- Question 1
Small edit to make things clearer (“doesn’t work” –> “not satisfactory”). Further hint = Don’t ignore what you’ve been taught in the Webinar. Just noticed something on W02 Slide #25 that, if more explicit, will probably help students. You can edit the last sentence there to “Hausman thinks that this is a serious objection to all Mental-States Theories of well-Being—mental states are only tangentially connected with how things really are.” Think of it this way–mental states are often caused by things happening in reality (e.g., someone punches you–you feel pain), or even reflect reality (e.g., you believe that the E-Lecture is happening because you are seeing and hearing things); but sometimes, they aren’t reflective of reality (e.g., you feel as if you are receiving the Oscars–you were dreaming….). General advice: A lot of you really need to read the two relevant paragraphs in Hausman (beginning from “But there’s lots of different kinds of pleasures…”) very, very carefully.
- Question 2
Typo corrected (should be “W02 Slide #21”).
- Question 3
Small clarification appended to Option B (“i.e., it’s better for me not to plug in”) to make things clearer. If someone asks you whether X might be a Y, the way to proceed is to see if there’s anything about X (in the given information) that makes it not possible for it to be a Y. If so, answer “no”. Further hint = Don’t ignore the setup of the story. General advice: According to the Doctrine of Ethical Hedonism: Pleasure is the only intrinsically good thing–the only thing that is good in itself, rather than derivatively (W02 Slide #21; see also #15).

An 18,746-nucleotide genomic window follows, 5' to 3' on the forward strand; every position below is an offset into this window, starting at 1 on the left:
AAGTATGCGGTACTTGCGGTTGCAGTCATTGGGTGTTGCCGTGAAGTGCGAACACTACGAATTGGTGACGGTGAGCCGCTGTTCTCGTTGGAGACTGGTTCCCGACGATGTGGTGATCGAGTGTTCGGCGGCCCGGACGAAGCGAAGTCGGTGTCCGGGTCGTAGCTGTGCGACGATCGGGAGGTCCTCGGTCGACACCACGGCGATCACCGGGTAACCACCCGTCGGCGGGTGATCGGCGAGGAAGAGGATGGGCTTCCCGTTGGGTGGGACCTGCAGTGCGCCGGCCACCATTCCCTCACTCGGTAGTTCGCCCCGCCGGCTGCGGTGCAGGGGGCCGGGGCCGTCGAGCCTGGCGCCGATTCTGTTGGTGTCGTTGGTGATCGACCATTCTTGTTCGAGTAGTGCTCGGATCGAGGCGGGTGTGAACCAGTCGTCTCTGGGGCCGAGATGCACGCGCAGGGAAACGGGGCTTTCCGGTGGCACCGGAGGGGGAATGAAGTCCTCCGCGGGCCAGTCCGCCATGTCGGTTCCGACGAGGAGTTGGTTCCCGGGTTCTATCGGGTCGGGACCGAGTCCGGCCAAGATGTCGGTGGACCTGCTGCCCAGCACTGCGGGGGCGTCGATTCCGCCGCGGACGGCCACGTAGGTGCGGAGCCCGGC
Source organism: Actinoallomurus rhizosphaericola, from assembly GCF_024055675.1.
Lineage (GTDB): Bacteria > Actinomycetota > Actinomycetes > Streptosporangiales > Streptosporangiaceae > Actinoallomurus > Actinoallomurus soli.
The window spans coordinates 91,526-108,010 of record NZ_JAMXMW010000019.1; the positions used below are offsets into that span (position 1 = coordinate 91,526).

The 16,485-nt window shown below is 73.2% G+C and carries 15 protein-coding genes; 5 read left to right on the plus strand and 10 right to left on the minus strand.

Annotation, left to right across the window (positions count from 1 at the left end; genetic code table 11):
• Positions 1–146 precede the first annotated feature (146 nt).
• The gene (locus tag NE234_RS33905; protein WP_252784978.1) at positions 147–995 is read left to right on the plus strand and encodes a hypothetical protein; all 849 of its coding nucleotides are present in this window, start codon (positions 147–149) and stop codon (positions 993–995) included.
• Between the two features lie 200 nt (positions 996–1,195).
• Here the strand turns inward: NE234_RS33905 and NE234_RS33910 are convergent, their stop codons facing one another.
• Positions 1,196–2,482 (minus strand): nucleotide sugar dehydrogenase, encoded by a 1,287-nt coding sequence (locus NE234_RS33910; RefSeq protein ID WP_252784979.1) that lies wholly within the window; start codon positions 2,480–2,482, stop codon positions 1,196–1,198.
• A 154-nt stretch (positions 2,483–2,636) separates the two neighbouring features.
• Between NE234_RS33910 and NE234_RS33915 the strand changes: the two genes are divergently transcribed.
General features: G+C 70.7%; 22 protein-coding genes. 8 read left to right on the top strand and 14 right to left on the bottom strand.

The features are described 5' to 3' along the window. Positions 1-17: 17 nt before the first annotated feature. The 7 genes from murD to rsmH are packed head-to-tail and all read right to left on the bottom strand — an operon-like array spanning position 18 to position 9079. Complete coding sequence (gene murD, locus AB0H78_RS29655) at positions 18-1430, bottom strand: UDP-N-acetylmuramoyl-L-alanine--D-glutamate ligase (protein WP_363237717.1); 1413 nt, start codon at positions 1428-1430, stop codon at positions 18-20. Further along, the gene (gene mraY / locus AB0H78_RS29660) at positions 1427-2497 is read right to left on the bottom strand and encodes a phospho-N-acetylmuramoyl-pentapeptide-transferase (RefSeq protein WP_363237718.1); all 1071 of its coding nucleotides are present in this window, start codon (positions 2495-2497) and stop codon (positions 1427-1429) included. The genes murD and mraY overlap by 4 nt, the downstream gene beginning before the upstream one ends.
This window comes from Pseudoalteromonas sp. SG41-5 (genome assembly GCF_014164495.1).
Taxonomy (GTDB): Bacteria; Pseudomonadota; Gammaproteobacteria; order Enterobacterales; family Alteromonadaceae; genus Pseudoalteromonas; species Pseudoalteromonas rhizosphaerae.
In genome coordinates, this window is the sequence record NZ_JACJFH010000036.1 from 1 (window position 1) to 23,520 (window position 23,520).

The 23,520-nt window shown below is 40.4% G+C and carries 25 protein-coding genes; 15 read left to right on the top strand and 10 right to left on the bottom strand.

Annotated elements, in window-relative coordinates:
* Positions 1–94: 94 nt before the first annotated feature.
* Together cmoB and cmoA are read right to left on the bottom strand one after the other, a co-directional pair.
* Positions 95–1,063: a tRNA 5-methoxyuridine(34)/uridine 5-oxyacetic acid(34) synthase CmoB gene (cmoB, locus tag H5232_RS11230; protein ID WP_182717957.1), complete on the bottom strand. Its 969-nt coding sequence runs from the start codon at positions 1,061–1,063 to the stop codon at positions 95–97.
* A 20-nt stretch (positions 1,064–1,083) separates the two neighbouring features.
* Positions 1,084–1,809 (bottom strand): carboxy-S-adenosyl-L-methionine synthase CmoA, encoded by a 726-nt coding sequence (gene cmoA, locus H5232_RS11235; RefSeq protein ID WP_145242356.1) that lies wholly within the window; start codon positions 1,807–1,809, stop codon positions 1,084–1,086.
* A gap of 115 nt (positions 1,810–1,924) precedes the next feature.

Update: A student asked me to explain what Claire was saying (“The one thing pleasure is good for is that it causes me to be fulfilled“). Since I did, I thought I should share with the rest of you. Think of a simpler analogy. Imagine someone telling you something like this: “The one [i.e., only] thing these rocks are good for, is that they can be paperweights (i.e., they can cause paper to be weighted down)…”
- Question 5
General advice: See general advice for Question 3.
- Question 6
General advice: Read the relevant paragraph in Hausman very carefully. The one quoted in the question itself.
- Question 7
General advice: Review the material of Slides #29-30 carefully, and as one complete train of thought. If necessary, go replay the recording.
- Question 8
Small typos corrected (“explanation”–>”explanations”).